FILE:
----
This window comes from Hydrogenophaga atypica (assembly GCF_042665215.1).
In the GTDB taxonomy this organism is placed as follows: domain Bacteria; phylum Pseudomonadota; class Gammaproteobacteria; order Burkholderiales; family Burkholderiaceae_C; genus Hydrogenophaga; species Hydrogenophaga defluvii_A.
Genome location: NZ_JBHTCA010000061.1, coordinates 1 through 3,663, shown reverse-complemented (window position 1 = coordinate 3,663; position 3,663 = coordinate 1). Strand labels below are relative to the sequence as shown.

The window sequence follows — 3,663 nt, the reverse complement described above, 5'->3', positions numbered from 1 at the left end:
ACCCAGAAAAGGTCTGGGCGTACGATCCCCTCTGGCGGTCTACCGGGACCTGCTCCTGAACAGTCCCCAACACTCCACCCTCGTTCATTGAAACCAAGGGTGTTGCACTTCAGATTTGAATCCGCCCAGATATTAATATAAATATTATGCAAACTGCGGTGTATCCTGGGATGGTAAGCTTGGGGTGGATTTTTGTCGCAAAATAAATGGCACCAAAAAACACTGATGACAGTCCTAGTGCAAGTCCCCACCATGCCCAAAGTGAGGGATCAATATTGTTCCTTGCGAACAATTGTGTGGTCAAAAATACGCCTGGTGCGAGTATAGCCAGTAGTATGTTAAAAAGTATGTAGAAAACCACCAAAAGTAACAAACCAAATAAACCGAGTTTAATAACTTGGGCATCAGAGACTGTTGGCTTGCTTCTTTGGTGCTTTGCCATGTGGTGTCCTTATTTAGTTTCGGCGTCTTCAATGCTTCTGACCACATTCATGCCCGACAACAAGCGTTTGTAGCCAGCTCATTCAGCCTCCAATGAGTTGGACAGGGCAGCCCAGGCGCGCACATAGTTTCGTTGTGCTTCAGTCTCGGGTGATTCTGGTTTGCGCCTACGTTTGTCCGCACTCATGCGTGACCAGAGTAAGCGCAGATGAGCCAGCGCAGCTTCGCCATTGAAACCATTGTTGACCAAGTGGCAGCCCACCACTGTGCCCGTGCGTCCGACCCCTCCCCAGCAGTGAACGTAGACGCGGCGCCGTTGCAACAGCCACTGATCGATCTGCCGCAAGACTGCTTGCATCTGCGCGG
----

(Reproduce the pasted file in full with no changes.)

This window comes from Hydrogenophaga atypica (assembly GCF_042665215.1).
In the GTDB taxonomy this organism is placed as follows: domain Bacteria; phylum Pseudomonadota; class Gammaproteobacteria; order Burkholderiales; family Burkholderiaceae_C; genus Hydrogenophaga; species Hydrogenophaga defluvii_A.
Genome location: NZ_JBHTCA010000061.1, coordinates 1 through 3,663, shown reverse-complemented (window position 1 = coordinate 3,663; position 3,663 = coordinate 1). Strand labels below are relative to the sequence as shown.

The window sequence follows — 3,663 nt, the reverse complement described above, 5'->3', positions numbered from 1 at the left end:
ACCCAGAAAAGGTCTGGGCGTACGATCCCCTCTGGCGGTCTACCGGGACCTGCTCCTGAACAGTCCCCAACACTCCACCCTCGTTCATTGAAACCAAGGGTGTTGCACTTCAGATTTGAATCCGCCCAGATATTAATATAAATATTATGCAAACTGCGGTGTATCCTGGGATGGTAAGCTTGGGGTGGATTTTTGTCGCAAAATAAATGGCACCAAAAAACACTGATGACAGTCCTAGTGCAAGTCCCCACCATGCCCAAAGTGAGGGATCAATATTGTTCCTTGCGAACAATTGTGTGGTCAAAAATACGCCTGGTGCGAGTATAGCCAGTAGTATGTTAAAAAGTATGTAGAAAACCACCAAAAGTAACAAACCAAATAAACCGAGTTTAATAACTTGGGCATCAGAGACTGTTGGCTTGCTTCTTTGGTGCTTTGCCATGTGGTGTCCTTATTTAGTTTCGGCGTCTTCAATGCTTCTGACCACATTCATGCCCGACAACAAGCGTTTGTAGCCAGCTCATTCAGCCTCCAATGAGTTGGACAGGGCAGCCCAGGCGCGCACATAGTTTCGTTGTGCTTCAGTCTCGGGTGATTCTGGTTTGCGCCTACGTTTGTCCGCACTCATGCGTGACCAGAGTAAGCGCAGATGAGCCAGCGCAGCTTCGCCATTGAAACCATTGTTGACCAAGTGGCAGCCCACCACTGTGCCCGTGCGTCCGACCCCTCCCCAGCAGTGAACGTAGACGCGGCGCCGTTGCAACAGCCACTGATCGATCTGCCGCAAGACTGCTTGCATCTGCGCGG